Oh, Rachel Weisz. You are too beautiful for this world, so beautiful, in fact, that no one will believe that you are 41 years old — especially not the ASA.
The United Kingdom’s Advertising Standards Authority (ASA) judged a L’Oréal Revitalift Clinical Repair 10 ad featuring Rachel Weisz unfit for print.
But why, you may ask? Is it discriminatory? Is it offensive? Is it too sexy?
The ASA found it unconvincing that the 41-year-old actress’ skin could be as deliciously smooth as it appears in the ad, thus deeming the ad “misleading” to the consumer.
“The beauty and advertising industries need to stop ripping off consumers with dishonest images,” said MP Jo Swinson.
Is this for real?
First off, has anyone seen Rachel Weisz lately? The woman glows like the goddess Venus at dawn.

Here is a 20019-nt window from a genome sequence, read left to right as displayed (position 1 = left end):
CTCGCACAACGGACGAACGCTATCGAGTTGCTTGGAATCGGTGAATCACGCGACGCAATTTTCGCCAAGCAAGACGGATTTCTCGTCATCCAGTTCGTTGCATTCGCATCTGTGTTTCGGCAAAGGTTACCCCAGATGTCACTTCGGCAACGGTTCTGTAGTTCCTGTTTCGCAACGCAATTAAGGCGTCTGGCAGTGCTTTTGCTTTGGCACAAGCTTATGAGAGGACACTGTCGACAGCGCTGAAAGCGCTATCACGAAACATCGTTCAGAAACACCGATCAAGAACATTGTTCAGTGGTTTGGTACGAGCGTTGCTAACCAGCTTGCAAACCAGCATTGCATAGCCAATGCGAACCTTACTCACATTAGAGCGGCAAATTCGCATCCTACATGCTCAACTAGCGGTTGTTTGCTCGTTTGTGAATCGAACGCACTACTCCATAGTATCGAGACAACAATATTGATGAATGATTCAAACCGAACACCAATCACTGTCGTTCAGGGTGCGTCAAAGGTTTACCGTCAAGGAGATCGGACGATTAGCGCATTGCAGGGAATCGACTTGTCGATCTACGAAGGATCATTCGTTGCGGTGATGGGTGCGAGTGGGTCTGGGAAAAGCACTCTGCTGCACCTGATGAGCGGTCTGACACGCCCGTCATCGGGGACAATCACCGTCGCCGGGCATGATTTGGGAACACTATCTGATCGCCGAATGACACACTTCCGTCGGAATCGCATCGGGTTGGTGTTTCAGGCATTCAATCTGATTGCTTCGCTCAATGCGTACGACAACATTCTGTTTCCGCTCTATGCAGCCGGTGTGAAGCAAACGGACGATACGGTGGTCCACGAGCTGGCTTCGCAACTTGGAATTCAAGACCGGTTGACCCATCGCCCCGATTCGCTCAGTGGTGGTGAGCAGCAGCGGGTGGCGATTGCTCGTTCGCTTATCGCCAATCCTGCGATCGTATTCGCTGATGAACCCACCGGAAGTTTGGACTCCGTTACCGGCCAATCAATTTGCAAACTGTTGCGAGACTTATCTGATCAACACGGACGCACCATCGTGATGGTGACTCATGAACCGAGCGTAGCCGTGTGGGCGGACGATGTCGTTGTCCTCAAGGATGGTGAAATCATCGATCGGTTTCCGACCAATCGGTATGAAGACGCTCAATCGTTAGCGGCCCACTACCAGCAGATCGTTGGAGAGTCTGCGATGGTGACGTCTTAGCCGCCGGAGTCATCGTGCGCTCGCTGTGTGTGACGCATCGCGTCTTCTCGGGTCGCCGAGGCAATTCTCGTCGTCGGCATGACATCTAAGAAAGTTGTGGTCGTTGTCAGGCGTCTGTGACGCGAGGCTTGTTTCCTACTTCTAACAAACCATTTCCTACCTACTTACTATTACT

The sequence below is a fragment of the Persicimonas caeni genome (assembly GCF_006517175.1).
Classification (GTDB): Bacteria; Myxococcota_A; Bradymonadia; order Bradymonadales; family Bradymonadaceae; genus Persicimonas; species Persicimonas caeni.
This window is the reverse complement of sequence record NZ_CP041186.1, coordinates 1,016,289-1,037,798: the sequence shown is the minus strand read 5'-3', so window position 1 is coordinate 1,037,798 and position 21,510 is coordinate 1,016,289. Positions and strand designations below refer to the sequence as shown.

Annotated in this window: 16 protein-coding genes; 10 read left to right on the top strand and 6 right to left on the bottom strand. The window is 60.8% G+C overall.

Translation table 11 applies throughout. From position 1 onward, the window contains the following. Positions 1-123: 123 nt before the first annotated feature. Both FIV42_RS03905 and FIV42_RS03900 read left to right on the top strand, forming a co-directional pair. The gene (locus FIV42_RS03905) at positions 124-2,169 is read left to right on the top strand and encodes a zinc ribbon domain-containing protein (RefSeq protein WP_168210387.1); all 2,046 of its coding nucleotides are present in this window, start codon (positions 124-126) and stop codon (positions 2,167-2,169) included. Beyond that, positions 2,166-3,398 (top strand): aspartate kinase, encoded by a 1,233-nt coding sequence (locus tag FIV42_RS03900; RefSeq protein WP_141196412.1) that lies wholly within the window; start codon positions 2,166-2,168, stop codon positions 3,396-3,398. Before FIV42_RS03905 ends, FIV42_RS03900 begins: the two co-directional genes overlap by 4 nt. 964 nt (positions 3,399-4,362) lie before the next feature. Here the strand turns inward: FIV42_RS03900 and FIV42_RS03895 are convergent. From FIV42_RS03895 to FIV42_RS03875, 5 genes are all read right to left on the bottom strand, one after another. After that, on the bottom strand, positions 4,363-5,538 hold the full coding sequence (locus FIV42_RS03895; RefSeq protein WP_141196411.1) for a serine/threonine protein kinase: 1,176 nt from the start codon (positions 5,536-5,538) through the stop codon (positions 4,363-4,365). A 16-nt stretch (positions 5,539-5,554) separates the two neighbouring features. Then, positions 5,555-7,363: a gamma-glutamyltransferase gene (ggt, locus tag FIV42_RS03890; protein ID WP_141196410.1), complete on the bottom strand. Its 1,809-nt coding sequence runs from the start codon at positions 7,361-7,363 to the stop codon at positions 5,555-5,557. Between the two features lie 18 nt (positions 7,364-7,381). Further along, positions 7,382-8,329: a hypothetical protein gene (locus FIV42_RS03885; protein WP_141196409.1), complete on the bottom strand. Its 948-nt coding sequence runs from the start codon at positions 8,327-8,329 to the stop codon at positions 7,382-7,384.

Secondly, since when are ads a reflection of honesty? A genuine, home-grown 41-year-old woman would commit to a nunnery before allowing her photo to be plastered on a billboard without air-brushing.
The advertisement might be exaggerating the effects of L’ Oréal’s cream, but — and the following information may hit you like a speeding train — there is actually no cure for aging. Any ad, in that case, would be misleading.
The ASA has banned Julia Roberts‘ and Christy Turlington’s beauty ads in the past, with the same allegations.
And while the ASA in no way claims to question, or test, the actual effects L’Oréal’s cream promises, they are against the over-processed image of Ms. Weisz, which “misleadingly exaggerated the performance of the product.”
By the same token, we think those Swiffer and Pledge advertisements should be re-evaluated: They’re just tottering on the brim of witchcraft.
Photo courtesy of: WENN.COM
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